Tuesday, March 16, 2010


Each Spring, the Persian New Year is celebrated at the exact moment the sun crosses the equator, making day and night of equal duration. Zoroastrian families the world over gather around the traditional Nouruz table, upon which are placed the Haft-Sin, seven items beginning with the Farsi letter "S". (This one is at my cousin's home in Dahanu). As you can see, the picture frame of the Zoroastrian prophet Zarathushtra is garlanded with much love and reverance. And only inches away, a bottle of Whyte & Mackay scotch stands tall and proud. It should have been a wine bottle, but my cousins don't drink wine. Notice that the bottle is half empty. The celebrations have already begun. Happy Nouruz!

Monday, March 01, 2010


This is The Big Boss Hair Salon where my cousins get a head massage. (This photo has been taken after renovation, and the young man with his hand in an unmentionable place is, thankfully, not a relative.)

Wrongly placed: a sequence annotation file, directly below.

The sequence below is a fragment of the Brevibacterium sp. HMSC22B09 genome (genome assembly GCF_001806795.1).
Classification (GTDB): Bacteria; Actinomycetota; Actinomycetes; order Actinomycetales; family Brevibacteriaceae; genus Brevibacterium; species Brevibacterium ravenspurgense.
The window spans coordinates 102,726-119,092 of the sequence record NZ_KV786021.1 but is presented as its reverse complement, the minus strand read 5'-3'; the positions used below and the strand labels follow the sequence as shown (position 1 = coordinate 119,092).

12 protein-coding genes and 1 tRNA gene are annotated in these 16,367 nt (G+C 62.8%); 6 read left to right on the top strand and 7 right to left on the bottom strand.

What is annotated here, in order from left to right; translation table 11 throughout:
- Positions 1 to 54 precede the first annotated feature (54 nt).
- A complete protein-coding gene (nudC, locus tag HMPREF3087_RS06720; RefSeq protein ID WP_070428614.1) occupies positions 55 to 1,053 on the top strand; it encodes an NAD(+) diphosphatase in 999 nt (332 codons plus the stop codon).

During one of my yearly visits to Dahanu, as I sat in one of the chairs at Big Boss and sipped chai, I heard about how a Warli farm labourer had committed suicide by hanging himself from a chickoo tree. That, coupled with an image of my great grandfather digging holes in the ground to hide whiskey bottles in the 1940s, were the two starting points for the novel.

But back to the salon -- I'd recommend the head massage. A young man will pour a mugful of oil down your head, his fingers will turn into claws, and they will work on your scalp with the speed of a whirring fan, ensuring that you sink into your chair with a feeling of lazy magnificence.

More on the novel later. Let me enjoy my massage.